Imagine a future with millions of robots worldwide making friends, keeping in contact with each other and sharing information together? Maybe a robot-only petabyte or two of Wall photos, Timeline memories and special robot-to-robot chat. Information for aiding their owners, personal enrichment or advanced knowledge, like going to medical school. Hey, it?s all coming, and sooner than we think. Such worldly-wise robots might also be perfect targets for an advertiser?s pitch: ?Ten reasons why your owner should drive a Chevy.?
RBR?s Linda Rosencrance takes a peek at RoboEarth, the cloud-based database for robots.
Call it an Internet for robots.
A giant network and database where robots can share information and learn from each other about their behaviors and their environments, according to the RoboEarth project.
?The idea is to construct a database in respect to cloud robotics,? says Rob Janssen, a PhD in the RoboEarth project. ?The database will be running on a Cloud-based architecture and any computation we do on the database, or the data that we store there will be stored in a distributed manner.?
The usefulness of information in the cloud for a robot will be for data that can be gleaned asynchronously, not for time-sensitive information that a robot needs immediately, says Paul James, Director of Applications Software at Adept Technology Inc., where he directs the development of Adept?s suite of software products for deploying robots in industrial applications, including autonomous navigation software for Adept mobile robots.
?For example, for the robot to determine its current position in its local environment that?s not something that it?s going to rely on the cloud to do ? it?s going to move and interact immediately,? James says. ?But looking at a table and the object on the table and trying to decipher what they are ? there can be some time lag before the robot says, ?Oh there?s the cup I need to go and grab for my user.? It?s that kind of querying of information that can happen over the cloud.?
Janssen says the database created for RoboEarth will hold information on three different subjects: on the objects that a service robot might encounter while it?s performing a task; maps used for navigation; and localization.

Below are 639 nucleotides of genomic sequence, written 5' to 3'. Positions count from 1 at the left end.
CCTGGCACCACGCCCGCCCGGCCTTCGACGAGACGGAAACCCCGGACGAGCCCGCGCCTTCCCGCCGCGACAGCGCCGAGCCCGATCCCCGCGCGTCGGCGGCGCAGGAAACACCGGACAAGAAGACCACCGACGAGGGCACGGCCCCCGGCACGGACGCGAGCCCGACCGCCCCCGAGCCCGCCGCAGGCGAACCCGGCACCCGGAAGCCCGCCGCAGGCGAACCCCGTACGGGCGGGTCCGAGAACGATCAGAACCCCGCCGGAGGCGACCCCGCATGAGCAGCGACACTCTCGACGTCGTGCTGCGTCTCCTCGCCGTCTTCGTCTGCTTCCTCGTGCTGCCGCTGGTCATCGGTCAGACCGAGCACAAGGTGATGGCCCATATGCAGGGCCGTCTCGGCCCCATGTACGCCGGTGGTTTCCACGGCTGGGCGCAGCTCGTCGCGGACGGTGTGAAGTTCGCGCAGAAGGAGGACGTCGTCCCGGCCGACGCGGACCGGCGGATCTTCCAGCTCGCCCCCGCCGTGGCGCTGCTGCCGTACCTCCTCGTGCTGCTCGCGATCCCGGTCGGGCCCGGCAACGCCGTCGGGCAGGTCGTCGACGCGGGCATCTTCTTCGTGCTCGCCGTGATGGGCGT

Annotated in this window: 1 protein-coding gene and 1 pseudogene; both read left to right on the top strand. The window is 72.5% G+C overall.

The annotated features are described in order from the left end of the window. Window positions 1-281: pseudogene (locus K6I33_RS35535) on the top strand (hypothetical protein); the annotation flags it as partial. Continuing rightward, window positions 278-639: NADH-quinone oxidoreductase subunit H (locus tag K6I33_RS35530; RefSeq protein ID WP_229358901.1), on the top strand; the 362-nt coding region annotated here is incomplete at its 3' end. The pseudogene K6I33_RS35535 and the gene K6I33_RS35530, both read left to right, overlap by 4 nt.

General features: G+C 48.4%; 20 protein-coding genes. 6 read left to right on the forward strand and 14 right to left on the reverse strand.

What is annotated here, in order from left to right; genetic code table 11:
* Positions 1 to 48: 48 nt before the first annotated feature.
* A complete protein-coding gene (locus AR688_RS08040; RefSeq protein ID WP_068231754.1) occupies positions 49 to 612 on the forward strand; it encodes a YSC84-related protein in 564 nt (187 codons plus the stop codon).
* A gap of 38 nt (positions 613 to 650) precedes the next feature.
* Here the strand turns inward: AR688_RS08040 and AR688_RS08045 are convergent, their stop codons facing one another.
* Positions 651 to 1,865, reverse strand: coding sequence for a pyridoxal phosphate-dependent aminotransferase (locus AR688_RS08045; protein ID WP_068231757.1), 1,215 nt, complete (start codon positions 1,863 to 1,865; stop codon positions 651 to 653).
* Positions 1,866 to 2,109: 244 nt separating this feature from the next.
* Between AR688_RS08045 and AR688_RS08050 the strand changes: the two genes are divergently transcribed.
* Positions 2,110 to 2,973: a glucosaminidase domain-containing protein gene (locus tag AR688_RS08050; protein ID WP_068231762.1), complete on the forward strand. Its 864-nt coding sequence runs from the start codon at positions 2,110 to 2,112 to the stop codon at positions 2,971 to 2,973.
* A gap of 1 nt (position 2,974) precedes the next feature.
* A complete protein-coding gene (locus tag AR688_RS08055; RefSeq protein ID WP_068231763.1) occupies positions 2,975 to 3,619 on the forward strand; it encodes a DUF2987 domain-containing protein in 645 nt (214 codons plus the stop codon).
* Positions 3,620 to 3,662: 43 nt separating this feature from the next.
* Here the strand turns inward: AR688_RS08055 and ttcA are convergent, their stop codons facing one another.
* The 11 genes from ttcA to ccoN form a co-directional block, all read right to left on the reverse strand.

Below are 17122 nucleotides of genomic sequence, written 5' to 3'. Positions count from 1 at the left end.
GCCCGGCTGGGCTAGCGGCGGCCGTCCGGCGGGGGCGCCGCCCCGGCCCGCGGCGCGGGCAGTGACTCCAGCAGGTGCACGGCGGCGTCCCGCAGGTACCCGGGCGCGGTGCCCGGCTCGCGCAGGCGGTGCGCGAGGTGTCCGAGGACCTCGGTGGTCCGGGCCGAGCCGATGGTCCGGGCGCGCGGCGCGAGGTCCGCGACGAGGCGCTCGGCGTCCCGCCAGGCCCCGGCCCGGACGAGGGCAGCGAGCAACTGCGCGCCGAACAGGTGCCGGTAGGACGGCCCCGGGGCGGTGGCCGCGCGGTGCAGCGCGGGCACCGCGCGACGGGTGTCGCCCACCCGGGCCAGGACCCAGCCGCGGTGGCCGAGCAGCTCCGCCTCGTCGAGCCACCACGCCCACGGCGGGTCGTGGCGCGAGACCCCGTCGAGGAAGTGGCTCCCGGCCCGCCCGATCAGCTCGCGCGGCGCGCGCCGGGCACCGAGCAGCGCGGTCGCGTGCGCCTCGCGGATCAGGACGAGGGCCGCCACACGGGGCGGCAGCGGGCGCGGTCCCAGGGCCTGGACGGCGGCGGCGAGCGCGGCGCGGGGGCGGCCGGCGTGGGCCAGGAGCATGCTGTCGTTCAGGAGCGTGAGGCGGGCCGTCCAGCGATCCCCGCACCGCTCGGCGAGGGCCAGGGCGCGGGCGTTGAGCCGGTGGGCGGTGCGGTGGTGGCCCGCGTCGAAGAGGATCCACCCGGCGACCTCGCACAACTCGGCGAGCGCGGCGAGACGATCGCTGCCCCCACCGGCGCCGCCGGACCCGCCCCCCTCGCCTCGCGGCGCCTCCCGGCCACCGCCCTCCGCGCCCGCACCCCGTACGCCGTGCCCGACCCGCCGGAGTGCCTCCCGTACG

The general idea is to allow robots on a global level to upload as well as download data. That means if one robot is programmed to perform a certain task, or is instructed as to what an object looks like ? for instance a bottle, or a door ? the robot could upload that information to the database, then other robots can download the information and use it in the execution of their tasks, Janssen explains.
?We?ve done a demo on a smaller scale, but the bigger concept would be that you would have one robot that gets instructed to serve a drink to a person in a hospital room, or monitor a patient in another room, or follow that patient, or anything that a robot could be used for in that hospital,? he says.
?Then this robot would need to make a map of that hospital environment, and it would be instructed how to perform this task, for instance what the drink is supposed to look like that it picks up.?
Then any other robot can be deployed directly without having to be pre-programmed, Janssen says. And the other robot can perform similar tasks, or at least benefit from the fact that the first robot made a map.
?So the other robots can use that map and they don?t have to search for the elevator or search for whatever anymore,? he says.
The notion behind RoboEarth is that the cloud is the source of knowledge for robots ? that robots together are contributing to a knowledge base and they can all query this knowledge base to find out what?s going on in the world, says Steve Cousins, CEO of Willow Garage, which develops hardware and open-source software for personal robotics applications.
?RoboEarth is understanding a wide of class of objects that occur in the world and then [figuring out] how you put them all on a map so you can navigate from one to the other if you?re a robot,? Cousins says, adding that cloud robotics is consistent with the trend in robotics toward open-source software and shared data.
As for when we might see real-world applications for RoboEarth?
?The way the development is progressing, the expectancy would be in 10 years there will be several of these robots deployed in office or hospital environments,? Janssen said. ?We would be able to convince industry with the progress we?ve made that it?s worthwhile to investigate [for] an industrial product. In 10 years I think that would be feasible.?Read More